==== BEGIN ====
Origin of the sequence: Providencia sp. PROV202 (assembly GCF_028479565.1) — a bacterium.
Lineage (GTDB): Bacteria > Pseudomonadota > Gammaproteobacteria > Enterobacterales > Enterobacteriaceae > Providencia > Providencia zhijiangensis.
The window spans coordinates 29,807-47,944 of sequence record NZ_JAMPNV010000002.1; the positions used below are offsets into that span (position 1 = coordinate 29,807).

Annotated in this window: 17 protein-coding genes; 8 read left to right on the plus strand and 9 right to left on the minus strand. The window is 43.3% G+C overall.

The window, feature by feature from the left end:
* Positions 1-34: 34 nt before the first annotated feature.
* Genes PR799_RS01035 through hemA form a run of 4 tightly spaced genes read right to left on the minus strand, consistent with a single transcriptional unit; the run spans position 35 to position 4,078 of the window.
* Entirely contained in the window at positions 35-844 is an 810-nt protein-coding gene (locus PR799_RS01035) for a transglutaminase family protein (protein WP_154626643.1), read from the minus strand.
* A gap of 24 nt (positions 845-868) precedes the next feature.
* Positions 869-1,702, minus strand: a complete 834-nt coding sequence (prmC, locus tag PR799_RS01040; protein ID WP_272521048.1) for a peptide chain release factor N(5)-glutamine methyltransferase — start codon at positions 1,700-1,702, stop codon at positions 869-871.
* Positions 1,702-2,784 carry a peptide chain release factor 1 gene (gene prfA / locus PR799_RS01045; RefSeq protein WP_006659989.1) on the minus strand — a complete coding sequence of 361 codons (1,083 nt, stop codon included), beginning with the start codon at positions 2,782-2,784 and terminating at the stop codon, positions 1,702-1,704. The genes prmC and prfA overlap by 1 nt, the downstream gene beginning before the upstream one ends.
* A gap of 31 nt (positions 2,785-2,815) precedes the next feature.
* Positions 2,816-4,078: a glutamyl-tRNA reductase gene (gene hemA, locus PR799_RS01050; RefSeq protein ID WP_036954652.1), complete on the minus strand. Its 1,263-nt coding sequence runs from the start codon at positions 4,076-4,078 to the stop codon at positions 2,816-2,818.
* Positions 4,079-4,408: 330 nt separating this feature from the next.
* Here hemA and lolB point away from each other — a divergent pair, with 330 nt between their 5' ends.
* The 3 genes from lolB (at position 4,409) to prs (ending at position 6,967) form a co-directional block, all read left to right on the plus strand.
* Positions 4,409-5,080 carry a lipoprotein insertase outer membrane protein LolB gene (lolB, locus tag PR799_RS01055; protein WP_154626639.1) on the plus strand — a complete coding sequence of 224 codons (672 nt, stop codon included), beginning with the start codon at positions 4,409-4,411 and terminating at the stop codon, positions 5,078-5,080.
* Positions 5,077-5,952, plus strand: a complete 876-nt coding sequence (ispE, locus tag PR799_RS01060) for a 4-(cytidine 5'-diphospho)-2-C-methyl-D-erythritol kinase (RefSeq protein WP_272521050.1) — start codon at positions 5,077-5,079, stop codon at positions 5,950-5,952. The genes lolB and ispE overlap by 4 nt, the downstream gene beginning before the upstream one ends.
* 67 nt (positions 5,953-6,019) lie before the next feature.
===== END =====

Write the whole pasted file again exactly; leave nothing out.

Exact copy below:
Origin of the sequence: Providencia sp. PROV202 (assembly GCF_028479565.1) — a bacterium.
Lineage (GTDB): Bacteria > Pseudomonadota > Gammaproteobacteria > Enterobacterales > Enterobacteriaceae > Providencia > Providencia zhijiangensis.
The window spans coordinates 29,807-47,944 of sequence record NZ_JAMPNV010000002.1; the positions used below are offsets into that span (position 1 = coordinate 29,807).

Annotated in this window: 17 protein-coding genes; 8 read left to right on the plus strand and 9 right to left on the minus strand. The window is 43.3% G+C overall.

The window, feature by feature from the left end:
* Positions 1-34: 34 nt before the first annotated feature.
* Genes PR799_RS01035 through hemA form a run of 4 tightly spaced genes read right to left on the minus strand, consistent with a single transcriptional unit; the run spans position 35 to position 4,078 of the window.
* Entirely contained in the window at positions 35-844 is an 810-nt protein-coding gene (locus PR799_RS01035) for a transglutaminase family protein (protein WP_154626643.1), read from the minus strand.
* A gap of 24 nt (positions 845-868) precedes the next feature.
* Positions 869-1,702, minus strand: a complete 834-nt coding sequence (prmC, locus tag PR799_RS01040; protein ID WP_272521048.1) for a peptide chain release factor N(5)-glutamine methyltransferase — start codon at positions 1,700-1,702, stop codon at positions 869-871.
* Positions 1,702-2,784 carry a peptide chain release factor 1 gene (gene prfA / locus PR799_RS01045; RefSeq protein WP_006659989.1) on the minus strand — a complete coding sequence of 361 codons (1,083 nt, stop codon included), beginning with the start codon at positions 2,782-2,784 and terminating at the stop codon, positions 1,702-1,704. The genes prmC and prfA overlap by 1 nt, the downstream gene beginning before the upstream one ends.
* A gap of 31 nt (positions 2,785-2,815) precedes the next feature.
* Positions 2,816-4,078: a glutamyl-tRNA reductase gene (gene hemA, locus PR799_RS01050; RefSeq protein ID WP_036954652.1), complete on the minus strand. Its 1,263-nt coding sequence runs from the start codon at positions 4,076-4,078 to the stop codon at positions 2,816-2,818.
* Positions 4,079-4,408: 330 nt separating this feature from the next.
* Here hemA and lolB point away from each other — a divergent pair, with 330 nt between their 5' ends.
* The 3 genes from lolB (at position 4,409) to prs (ending at position 6,967) form a co-directional block, all read left to right on the plus strand.
* Positions 4,409-5,080 carry a lipoprotein insertase outer membrane protein LolB gene (lolB, locus tag PR799_RS01055; protein WP_154626639.1) on the plus strand — a complete coding sequence of 224 codons (672 nt, stop codon included), beginning with the start codon at positions 4,409-4,411 and terminating at the stop codon, positions 5,078-5,080.
* Positions 5,077-5,952, plus strand: a complete 876-nt coding sequence (ispE, locus tag PR799_RS01060) for a 4-(cytidine 5'-diphospho)-2-C-methyl-D-erythritol kinase (RefSeq protein WP_272521050.1) — start codon at positions 5,077-5,079, stop codon at positions 5,950-5,952. The genes lolB and ispE overlap by 4 nt, the downstream gene beginning before the upstream one ends.
* 67 nt (positions 5,953-6,019) lie before the next feature.